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Fabric8 - Being devOps doesn't suck anymore

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Fabric8 - Being devOps doesn't suck anymore

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Fabric8 - Being devOps doesn't suck anymore

  1. 1. Being devOps doesn’t suck anymore!
  2. 2. Brought to you by...
  3. 3. Why do devOps cry? Because the gap between dev and ops is thaaaaaaaat huge.
  4. 4. What can make devOps happy? Ansible/Chef/Puppet/Salt doesn’t solve all the issues.
  5. 5. What can make devOps happy? Reducing the gap between dev and ops.
  6. 6. What is Fabric8 then? The tool to make (JVM) devOps happy ;) .
  7. 7. But how? ● integrate early ● fail fast ● automate ● monitor
  8. 8. Integration platform FTW! Let your devs be the ops (in their sandbox).
  9. 9. Little background
  10. 10. Fabric origins ● Apache Camel ● Apache ActiveMQ ● Apache ServiceMix ● Apache CXF To put the s**t together.
  11. 11. Fabric-eight ● FuseSource acquired by Red Hat ● project renamed from fabric to fabric8 ● wider scope of the project
  12. 12. Fabric8 crash course #1 Start Fabric8 platform.
  13. 13. Fabric8 crash course #2 Log into shell or GUI.
  14. 14. Fabric8 crash course #3 Tell Fabric8 to deploy your app.
  15. 15. Fabric8 crash course #4 Repeat for the test/QA/production.
  16. 16. Do less. Be dev focused.
  17. 17. In the devOps world... ...failures happen.
  18. 18. Be ready for failures Have monitoring. Stay cool.
  19. 19. Sharing is good DevOps need to share.
  20. 20. Sharing is good ? ...for service discovery.
  21. 21. Sharing is good ...for load-balancing.
  22. 22. Sharing is good …for the microservices coordination.
  23. 23. Describing deployables Fabric8 uses “profiles” for that.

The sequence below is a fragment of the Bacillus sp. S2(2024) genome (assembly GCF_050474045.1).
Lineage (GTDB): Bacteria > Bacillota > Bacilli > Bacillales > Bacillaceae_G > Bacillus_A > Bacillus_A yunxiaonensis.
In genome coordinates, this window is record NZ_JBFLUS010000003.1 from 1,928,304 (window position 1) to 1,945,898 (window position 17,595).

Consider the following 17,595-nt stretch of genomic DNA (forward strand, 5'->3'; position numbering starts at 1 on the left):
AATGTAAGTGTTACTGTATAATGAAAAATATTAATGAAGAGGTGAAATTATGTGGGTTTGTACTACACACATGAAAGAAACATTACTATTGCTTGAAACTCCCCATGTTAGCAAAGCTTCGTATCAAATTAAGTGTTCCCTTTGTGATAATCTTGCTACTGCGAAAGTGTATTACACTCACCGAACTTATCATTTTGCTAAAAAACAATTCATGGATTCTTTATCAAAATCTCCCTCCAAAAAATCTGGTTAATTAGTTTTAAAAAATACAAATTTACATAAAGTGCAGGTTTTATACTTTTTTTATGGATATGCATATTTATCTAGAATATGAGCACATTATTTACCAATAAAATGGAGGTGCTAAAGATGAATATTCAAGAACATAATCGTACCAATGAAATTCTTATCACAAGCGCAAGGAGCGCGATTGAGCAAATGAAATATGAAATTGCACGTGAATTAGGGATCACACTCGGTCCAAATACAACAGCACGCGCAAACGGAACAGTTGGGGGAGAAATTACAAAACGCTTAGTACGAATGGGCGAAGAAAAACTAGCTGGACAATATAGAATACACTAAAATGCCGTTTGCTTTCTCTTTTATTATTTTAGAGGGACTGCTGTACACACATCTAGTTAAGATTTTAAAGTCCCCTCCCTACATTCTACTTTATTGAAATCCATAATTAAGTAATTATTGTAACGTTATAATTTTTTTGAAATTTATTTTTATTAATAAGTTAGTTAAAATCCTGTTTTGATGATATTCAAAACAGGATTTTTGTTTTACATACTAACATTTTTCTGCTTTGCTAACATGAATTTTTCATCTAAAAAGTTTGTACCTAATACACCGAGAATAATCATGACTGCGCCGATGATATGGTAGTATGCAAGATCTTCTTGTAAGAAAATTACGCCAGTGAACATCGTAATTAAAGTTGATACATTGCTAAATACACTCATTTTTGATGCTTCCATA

24. 24. Profile describes what to deploy For example my-spring-boot-app profile has mvn:com.example/my-spring-boot- app/1.0 jar assigned to it.
  25. 25. Profiles can have parents For example my-spring-boot-app profile has containers-java.spring. boot parent.
  26. 26. Deploy, but where? Fabric8 deploys applications to the container.
  27. 27. Containers ● Tomcat ● WildFly ● plain JVM process ● Karaf ● OpenShift ● Docker ● ...
  28. 28. Fabric8 <3 Docker Docker will be a recommended container for the Fabric8.
  29. 29. Unified provisioning Use (almost) the same profiles for test/QA/production.
  30. 30. How can I distribute profiles? Via Maven repos. Using Fabric8 Maven plugins.
  31. 31. Managing environment configuration Fabric8 uses Git for that.
  32. 32. Version your system ● you can version your system in Git ● rollback if necessary
  33. 33. Fabric8-awarness Applications deployed by the Fabric8 can use API to become Fabric8-aware.
  34. 34. Fabric8-aware Camel routing from("master:http://0.0.0.0:10000"). to("jms:prices"); from("http://0.0.0.0:10000"). to("fabric:brokers:jms:queue");
  35. 35. Fabric8-aware Spring apps @Value("${service.url}") String serviceUrl; ... new RestTemplate().getForObject(serviceUrl);
  36. 36. Monitoring Hawt.io and shell.
  37. 37. Choose your weapon - shell something for | scripting > fans
  38. 38. Choose your weapon - hawt.io Sexy!
  39. 39. Choose your weapon - hawt.io Sexy!
  40. 40. Choose your weapon - hawt.io Sexy!
  41. 41. Hawt.io is JMX friendly Hawt.io plugins know how to handle JMX beans of popular libraries and servers.
  42. 42. Monitor by default Hawt.io monitors all apps managed by Fabric8.
  43. 43. Monitoring with shell host = (process:environment <PID> | grep SSH_ADDRESS | word 1 | tac) ssh $host "grep -C 10 FindMe app/log.txt" Sriptable diagnostic!
  44. 44. Monitor legacy You can use Hawt.io to monitor your existing apps (JMX + Jolokia).
  45. 45. What’s next? Better devOps (monitoring, Ansible?, etc).
  46. 46. What’s next? More apps supported (vert.x!).
  47. 47. What’s next? Deploy all the JBoss middleware (and more).
  48. 48. Many thanks!

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